EDIT: Also, Im aware that Leibniz thought of God as a separate and intelligent entity. What Im wondering is whether the way he believed in it implied a God with limited free will.

Edited by 3niX

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And if you believe in a non-sentient, but still comprehensible god, could you explain how that works?

Observe the Big Bang theory. To summarize it, it suggests that from nothing came everything during a very brief moment known as the Planck epoch. The state before the epoch is known to physics as a singularity, a location in spacetime in which "the quantities that are used to measure the gravitational field become infinite in a way that does not depend on the coordinate system". Now, if causality exists (like it must in order for thought and knowledge to), this would mean that there should be a cause for the birth of the universe (the effect), and as long as science cannot properly observe this singularity before the epoch, we can only theorize upon the cause, and this is where Christians say that "in the beginning God created the heavens and the earth". Thus, the Christian belief holds with it that God is the scientifically unprovable and unobservable cause for the birth of the universe. I'd suggest you read this article, seems quite interesting and thematically connected.


Though I am in fact a Christian who even goes to church every now and then, I neither believe in or attempt to argue against the existence of a God in a religious sense, but believe in a Spinozist god, a Deus sive natura. Why I believe it is such a logical way of perceiving the symbolic monist force known generally as "a god" is simply because for as long as science cannot properly discuss the causes for the birth of the universe, a causa sui god is, at least for me, the only possible way to perceive the great forces behind the universe.


As far as Leibniz goes, I've never read any of his works but am somewhat familiar with his pluralist "monadology" and I think that it shares great similarities to Baruch Spinoza's thoughts. Whereas Spinoza was a neutral monist who believed that every object and entity can be reduced into the previously mentioned Deus sive natura (God or Nature), Leibniz's philosophy suggested that these objects and entities are in fact monads that separately count as substances instead of contributing together into one larger substance (God or Nature). The main difference between Spinoza's philosophy and Leibniz's philosophy, imo, lies in the fact that Leibniz counted God, too, as a monad, thus making it comparable and equal to the rest of the substances, whereas Spinoza's philosophy positioned God above all.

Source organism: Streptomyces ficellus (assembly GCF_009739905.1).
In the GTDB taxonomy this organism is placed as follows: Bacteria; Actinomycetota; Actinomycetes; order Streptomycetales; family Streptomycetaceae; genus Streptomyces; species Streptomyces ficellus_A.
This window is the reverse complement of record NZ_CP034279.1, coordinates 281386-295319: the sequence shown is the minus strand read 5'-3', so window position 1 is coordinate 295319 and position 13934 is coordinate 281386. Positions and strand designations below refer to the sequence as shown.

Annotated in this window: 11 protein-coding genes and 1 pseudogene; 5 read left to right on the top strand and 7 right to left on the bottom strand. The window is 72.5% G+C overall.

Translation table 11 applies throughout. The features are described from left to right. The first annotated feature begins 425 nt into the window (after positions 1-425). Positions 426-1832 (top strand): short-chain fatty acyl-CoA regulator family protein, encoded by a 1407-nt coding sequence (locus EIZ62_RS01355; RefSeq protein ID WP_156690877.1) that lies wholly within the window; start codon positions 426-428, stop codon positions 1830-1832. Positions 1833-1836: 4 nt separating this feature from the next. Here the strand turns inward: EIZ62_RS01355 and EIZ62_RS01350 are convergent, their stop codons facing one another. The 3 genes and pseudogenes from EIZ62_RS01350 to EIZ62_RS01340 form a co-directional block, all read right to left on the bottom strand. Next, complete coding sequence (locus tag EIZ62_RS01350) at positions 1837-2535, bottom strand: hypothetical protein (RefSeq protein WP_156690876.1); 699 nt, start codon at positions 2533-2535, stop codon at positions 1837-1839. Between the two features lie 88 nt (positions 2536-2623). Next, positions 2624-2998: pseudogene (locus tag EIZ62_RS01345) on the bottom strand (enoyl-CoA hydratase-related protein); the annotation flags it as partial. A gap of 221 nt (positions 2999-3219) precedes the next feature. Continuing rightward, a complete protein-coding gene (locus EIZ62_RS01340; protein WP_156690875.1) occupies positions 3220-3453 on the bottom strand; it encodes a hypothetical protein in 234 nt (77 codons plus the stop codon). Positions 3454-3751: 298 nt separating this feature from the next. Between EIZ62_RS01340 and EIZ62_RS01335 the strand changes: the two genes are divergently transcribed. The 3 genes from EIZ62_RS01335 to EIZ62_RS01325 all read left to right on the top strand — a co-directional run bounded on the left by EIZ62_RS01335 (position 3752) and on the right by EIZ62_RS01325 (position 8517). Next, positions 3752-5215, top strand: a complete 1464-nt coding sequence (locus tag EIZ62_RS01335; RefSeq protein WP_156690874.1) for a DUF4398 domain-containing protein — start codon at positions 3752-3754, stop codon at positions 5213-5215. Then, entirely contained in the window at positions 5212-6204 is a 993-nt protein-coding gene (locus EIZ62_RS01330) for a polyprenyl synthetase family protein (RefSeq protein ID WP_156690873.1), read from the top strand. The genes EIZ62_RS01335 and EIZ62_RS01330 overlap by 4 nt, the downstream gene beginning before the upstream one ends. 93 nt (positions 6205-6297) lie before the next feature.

Leibniz however positioned the monad which is God in a more valuable position than the rest. He stated that all monads only affect theirselves but are able to interact because God had pre-programmed them thus. I don't really see how should this make the world determinist but it does cause minor problems on free will. If the human mind, for example, only affects itself and is responsible for it's own actions but is at the same time able to interact with monads like objects in space and time, aren't these objects able to affect the way the human mind behaves? So the world may not be, according to Leibniz, determinist but more like in a state of infinite unity in which everything is related to eachother in a carefully programmed way. Distantly reminds me of Parmenides.